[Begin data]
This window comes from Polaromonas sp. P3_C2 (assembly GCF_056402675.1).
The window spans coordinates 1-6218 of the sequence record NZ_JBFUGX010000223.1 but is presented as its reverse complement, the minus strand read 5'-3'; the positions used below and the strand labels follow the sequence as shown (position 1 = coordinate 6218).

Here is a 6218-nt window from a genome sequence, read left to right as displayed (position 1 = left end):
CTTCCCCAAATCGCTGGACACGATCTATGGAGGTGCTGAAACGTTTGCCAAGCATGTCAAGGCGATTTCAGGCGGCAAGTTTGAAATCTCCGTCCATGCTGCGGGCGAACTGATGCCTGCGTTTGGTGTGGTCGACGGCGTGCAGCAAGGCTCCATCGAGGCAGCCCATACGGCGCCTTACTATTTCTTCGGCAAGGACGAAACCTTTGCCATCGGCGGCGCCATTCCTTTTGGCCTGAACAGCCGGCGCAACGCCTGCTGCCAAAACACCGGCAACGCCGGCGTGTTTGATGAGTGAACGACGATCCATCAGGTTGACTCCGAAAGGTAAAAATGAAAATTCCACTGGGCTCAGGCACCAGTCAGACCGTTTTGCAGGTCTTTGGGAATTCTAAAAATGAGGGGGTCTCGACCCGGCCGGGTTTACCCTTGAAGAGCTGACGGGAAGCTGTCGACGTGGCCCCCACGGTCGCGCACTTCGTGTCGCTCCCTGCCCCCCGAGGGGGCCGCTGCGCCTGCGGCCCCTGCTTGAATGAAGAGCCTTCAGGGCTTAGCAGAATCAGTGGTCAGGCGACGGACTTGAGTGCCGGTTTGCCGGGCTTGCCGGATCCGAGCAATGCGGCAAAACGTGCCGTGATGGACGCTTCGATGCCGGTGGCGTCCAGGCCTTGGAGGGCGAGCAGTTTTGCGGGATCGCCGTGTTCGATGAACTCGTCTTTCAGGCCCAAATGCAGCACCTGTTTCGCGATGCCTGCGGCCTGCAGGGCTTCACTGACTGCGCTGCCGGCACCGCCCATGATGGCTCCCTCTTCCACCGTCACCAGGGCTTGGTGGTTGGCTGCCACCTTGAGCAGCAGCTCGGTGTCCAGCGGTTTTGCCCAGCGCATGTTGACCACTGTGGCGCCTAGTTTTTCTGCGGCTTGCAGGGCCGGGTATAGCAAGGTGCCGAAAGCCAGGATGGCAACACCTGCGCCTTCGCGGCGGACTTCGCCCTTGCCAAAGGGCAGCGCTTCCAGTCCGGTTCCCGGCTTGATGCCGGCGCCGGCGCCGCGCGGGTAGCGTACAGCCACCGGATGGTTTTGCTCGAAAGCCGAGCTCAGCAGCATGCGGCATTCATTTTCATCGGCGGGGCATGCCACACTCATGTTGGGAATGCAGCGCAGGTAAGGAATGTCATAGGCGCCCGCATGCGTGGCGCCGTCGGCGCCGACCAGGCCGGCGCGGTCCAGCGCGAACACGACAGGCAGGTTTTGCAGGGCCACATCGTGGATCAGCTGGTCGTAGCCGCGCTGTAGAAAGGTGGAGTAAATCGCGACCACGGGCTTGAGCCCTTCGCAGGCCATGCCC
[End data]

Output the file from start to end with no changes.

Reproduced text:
This window comes from Polaromonas sp. P3_C2 (assembly GCF_056402675.1).
The window spans coordinates 1-6218 of the sequence record NZ_JBFUGX010000223.1 but is presented as its reverse complement, the minus strand read 5'-3'; the positions used below and the strand labels follow the sequence as shown (position 1 = coordinate 6218).

Here is a 6218-nt window from a genome sequence, read left to right as displayed (position 1 = left end):
CTTCCCCAAATCGCTGGACACGATCTATGGAGGTGCTGAAACGTTTGCCAAGCATGTCAAGGCGATTTCAGGCGGCAAGTTTGAAATCTCCGTCCATGCTGCGGGCGAACTGATGCCTGCGTTTGGTGTGGTCGACGGCGTGCAGCAAGGCTCCATCGAGGCAGCCCATACGGCGCCTTACTATTTCTTCGGCAAGGACGAAACCTTTGCCATCGGCGGCGCCATTCCTTTTGGCCTGAACAGCCGGCGCAACGCCTGCTGCCAAAACACCGGCAACGCCGGCGTGTTTGATGAGTGAACGACGATCCATCAGGTTGACTCCGAAAGGTAAAAATGAAAATTCCACTGGGCTCAGGCACCAGTCAGACCGTTTTGCAGGTCTTTGGGAATTCTAAAAATGAGGGGGTCTCGACCCGGCCGGGTTTACCCTTGAAGAGCTGACGGGAAGCTGTCGACGTGGCCCCCACGGTCGCGCACTTCGTGTCGCTCCCTGCCCCCCGAGGGGGCCGCTGCGCCTGCGGCCCCTGCTTGAATGAAGAGCCTTCAGGGCTTAGCAGAATCAGTGGTCAGGCGACGGACTTGAGTGCCGGTTTGCCGGGCTTGCCGGATCCGAGCAATGCGGCAAAACGTGCCGTGATGGACGCTTCGATGCCGGTGGCGTCCAGGCCTTGGAGGGCGAGCAGTTTTGCGGGATCGCCGTGTTCGATGAACTCGTCTTTCAGGCCCAAATGCAGCACCTGTTTCGCGATGCCTGCGGCCTGCAGGGCTTCACTGACTGCGCTGCCGGCACCGCCCATGATGGCTCCCTCTTCCACCGTCACCAGGGCTTGGTGGTTGGCTGCCACCTTGAGCAGCAGCTCGGTGTCCAGCGGTTTTGCCCAGCGCATGTTGACCACTGTGGCGCCTAGTTTTTCTGCGGCTTGCAGGGCCGGGTATAGCAAGGTGCCGAAAGCCAGGATGGCAACACCTGCGCCTTCGCGGCGGACTTCGCCCTTGCCAAAGGGCAGCGCTTCCAGTCCGGTTCCCGGCTTGATGCCGGCGCCGGCGCCGCGCGGGTAGCGTACAGCCACCGGATGGTTTTGCTCGAAAGCCGAGCTCAGCAGCATGCGGCATTCATTTTCATCGGCGGGGCATGCCACACTCATGTTGGGAATGCAGCGCAGGTAAGGAATGTCATAGGCGCCCGCATGCGTGGCGCCGTCGGCGCCGACCAGGCCGGCGCGGTCCAGCGCGAACACGACAGGCAGGTTTTGCAGGGCCACATCGTGGATCAGCTGGTCGTAGCCGCGCTGTAGAAAGGTGGAGTAAATCGCGACCACGGGCTTGAGCCCTTCGCAGGCCATGCCC